Planning and Decision-making on Private and Public Lands
Planning and decision-making in Alberta are carried out under various provincial legislation and policies. These are applied by a range of decision-makers – including Government of Alberta departments, boards and agencies, and municipal governments – responsible for making decisions about activities in the region. Regional Plans apply to Crown and private lands in the region.
Planning on private lands is primarily governed by the Municipal Government Act and instruments made under its authority.
Municipal governments maintain their responsibility and authority for local land-use planning and development on all lands within their boundaries. This includes the creation of municipal development plans, area structure plans and land-use bylaws. This delegated authority will remain with municipalities. Municipal planning and development decisions will, however, have to be in alignment with the regional plan to achieve the regional outcomes established in the plan.
Métis Settlements maintain their responsibility and authority for local land-use planning and development on settlement patented land.
Private landowners make decisions about how to use and manage their land consistent with existing provincial and municipal legislation. Regional plans do not change this or alter private property rights.
Regional Plans, including sub-regional plans, does not rescind land title or freehold mineral rights. Any decisions that may affect private landowners or freehold owners will occur through existing legislation and processes, and private landowners and freehold owners remain entitled to due process. Private landowners may be entitled to compensation under those laws.
Provincial Crown Lands
Crown lands include lands that are administered as public lands under the Public Lands Act or Special Areas Act, parks under the Provincial Parks Act and highways under the Highways Development and Protection Act. Crown lands are owned by the Crown and managed for the benefit of all Albertans. The Government of Alberta often allows individuals and businesses to use public lands through statutory consents that grant permission to do certain activities on public land – such as livestock grazing, tree harvesting, energy development or recreational use. In addition, the Government of Alberta grants statutory consents related to the use of, or impacts on, public resources (like water) to allow or support specific development, industrial activity, conservation or other activities.
On public lands, direction under a regional plan will be delivered through existing legislation such as the Public Lands Act, the Forests Act and the Provincial Parks Act and through existing tools such as integrated resource plans, access management plans and forest management planning. These further define access to and use of provincial Crown land, and focus on operational activities that reflect the regional priorities and direction.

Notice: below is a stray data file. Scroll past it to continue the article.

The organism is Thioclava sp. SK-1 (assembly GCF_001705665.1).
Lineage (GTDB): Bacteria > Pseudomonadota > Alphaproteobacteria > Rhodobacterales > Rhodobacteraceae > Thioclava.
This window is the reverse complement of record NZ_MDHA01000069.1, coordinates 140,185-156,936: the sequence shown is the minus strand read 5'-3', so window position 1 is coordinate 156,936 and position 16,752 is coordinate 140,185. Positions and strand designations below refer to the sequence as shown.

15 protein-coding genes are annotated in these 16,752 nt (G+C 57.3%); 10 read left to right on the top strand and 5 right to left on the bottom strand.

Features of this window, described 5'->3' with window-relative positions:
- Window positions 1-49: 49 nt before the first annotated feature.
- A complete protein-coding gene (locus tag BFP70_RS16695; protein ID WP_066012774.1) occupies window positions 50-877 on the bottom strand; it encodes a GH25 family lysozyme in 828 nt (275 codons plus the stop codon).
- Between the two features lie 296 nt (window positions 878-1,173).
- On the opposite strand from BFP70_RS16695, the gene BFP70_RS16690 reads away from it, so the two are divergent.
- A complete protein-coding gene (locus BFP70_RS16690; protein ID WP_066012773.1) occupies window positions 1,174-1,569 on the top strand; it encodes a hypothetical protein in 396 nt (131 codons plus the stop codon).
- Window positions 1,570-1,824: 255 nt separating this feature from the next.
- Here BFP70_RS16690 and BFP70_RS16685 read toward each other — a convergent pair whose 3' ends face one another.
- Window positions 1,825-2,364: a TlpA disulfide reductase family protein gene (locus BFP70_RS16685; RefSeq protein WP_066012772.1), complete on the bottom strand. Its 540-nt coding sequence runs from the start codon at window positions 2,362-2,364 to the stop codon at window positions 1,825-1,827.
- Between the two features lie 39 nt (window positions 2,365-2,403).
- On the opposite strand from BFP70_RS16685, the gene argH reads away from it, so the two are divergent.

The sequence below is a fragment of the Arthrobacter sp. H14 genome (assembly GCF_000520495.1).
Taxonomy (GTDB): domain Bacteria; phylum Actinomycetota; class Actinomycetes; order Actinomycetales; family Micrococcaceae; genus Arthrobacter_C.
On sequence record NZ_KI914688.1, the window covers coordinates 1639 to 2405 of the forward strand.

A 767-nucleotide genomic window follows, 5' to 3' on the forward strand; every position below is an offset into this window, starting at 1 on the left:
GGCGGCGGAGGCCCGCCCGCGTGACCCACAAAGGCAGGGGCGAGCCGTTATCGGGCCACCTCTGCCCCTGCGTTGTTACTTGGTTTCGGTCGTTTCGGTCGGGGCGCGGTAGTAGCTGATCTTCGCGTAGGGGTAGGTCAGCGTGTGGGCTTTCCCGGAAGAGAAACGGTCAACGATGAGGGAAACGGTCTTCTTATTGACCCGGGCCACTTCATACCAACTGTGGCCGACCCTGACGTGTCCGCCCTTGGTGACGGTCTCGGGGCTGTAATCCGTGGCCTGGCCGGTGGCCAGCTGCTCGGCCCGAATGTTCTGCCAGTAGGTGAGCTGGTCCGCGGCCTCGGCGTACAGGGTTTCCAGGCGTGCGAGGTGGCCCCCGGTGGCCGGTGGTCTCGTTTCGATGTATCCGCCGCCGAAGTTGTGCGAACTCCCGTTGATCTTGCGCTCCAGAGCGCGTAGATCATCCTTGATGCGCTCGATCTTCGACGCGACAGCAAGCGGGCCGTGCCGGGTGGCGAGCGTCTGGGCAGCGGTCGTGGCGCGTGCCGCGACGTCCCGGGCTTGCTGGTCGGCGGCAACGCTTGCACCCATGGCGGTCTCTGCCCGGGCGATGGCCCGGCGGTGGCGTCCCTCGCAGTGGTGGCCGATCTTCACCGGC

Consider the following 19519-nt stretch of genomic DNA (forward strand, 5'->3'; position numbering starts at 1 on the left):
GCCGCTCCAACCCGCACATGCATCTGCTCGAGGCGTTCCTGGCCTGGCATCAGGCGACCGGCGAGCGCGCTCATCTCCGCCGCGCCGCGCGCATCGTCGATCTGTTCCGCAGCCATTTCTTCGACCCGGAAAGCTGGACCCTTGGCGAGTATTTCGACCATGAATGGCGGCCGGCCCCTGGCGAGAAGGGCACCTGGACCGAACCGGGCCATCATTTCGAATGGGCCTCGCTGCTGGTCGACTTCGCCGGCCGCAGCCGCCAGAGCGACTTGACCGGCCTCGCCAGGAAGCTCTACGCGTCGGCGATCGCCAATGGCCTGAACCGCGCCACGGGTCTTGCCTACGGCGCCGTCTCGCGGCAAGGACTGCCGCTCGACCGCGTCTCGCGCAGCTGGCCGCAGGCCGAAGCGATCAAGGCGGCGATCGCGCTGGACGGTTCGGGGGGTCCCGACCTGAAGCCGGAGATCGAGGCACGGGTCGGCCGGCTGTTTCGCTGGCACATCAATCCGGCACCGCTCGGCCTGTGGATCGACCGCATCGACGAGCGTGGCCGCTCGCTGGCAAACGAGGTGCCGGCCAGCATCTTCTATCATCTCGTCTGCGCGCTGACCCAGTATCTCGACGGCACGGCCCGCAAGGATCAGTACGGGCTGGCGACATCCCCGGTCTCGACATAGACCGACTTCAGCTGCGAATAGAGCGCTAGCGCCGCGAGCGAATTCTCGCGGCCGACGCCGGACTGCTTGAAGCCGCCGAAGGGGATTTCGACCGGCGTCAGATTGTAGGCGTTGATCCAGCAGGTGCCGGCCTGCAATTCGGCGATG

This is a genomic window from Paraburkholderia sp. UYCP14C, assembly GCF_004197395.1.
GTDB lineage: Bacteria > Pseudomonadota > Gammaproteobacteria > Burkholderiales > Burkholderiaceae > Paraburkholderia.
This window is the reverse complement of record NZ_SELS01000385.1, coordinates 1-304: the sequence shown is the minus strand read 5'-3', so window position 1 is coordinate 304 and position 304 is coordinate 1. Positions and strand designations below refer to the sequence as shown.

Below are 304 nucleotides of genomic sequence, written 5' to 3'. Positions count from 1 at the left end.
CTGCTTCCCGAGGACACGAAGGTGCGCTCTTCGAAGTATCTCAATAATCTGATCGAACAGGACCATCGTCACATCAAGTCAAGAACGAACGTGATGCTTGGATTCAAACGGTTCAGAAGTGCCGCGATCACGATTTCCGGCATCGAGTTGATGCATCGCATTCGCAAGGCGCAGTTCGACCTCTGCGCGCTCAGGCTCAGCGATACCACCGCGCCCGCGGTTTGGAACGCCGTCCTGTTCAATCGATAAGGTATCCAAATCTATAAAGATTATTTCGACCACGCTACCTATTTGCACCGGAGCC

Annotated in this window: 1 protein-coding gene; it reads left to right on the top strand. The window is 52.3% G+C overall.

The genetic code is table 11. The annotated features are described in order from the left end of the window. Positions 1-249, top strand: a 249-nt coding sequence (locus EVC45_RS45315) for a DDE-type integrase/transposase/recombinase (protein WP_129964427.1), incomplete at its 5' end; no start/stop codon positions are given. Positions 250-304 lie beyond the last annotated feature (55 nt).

Informing Land-use Decisions
Regional plans will be implemented by those who already make land-use decisions. Decision-makers are those having legal authority to grant some form of statutory consent, such as a development permit, a water licence or a project approval. Decision-makers include municipal governments and Government of Alberta departments, boards and agencies and other organizations. Local government bodies and decision-making bodies will be required to ensure their regulatory instruments comply with a regional plan. They must also use the regional plan to inform their policies.
The implementation of regional plans must follow the laws of Alberta. All decisions that implement regional plans will be made through existing laws. All rights to appeal, requirements for due process and rights to compensation enjoyed by landowners and rights holders under these laws are not changed by a regional plan.
Alberta recognizes that those First Nations and Métis communities that hold constitutionally protected rights are uniquely positioned to inform land-use planning. Consulting aboriginal communities on regional planning, particularly those aspects that have the potential to adversely impact their constitutionally protected rights, and reconciling interests are essential to achieving the regional vision. In accordance with applicable government policy as it may be from time to time, the Government of Alberta will continue to consult with aboriginal peoples when government decisions may adversely affect the continued exercise of their constitutionally protected rights, and the input from such consultations continues to be considered prior to the decision.
Other Jurisdictions and Regions
Co-ordination with other jurisdictions such as the federal government, provinces and territories, and other Land-use Framework regions, will be required to ensure alignment of regional outcomes, and that objectives and strategies are achieved.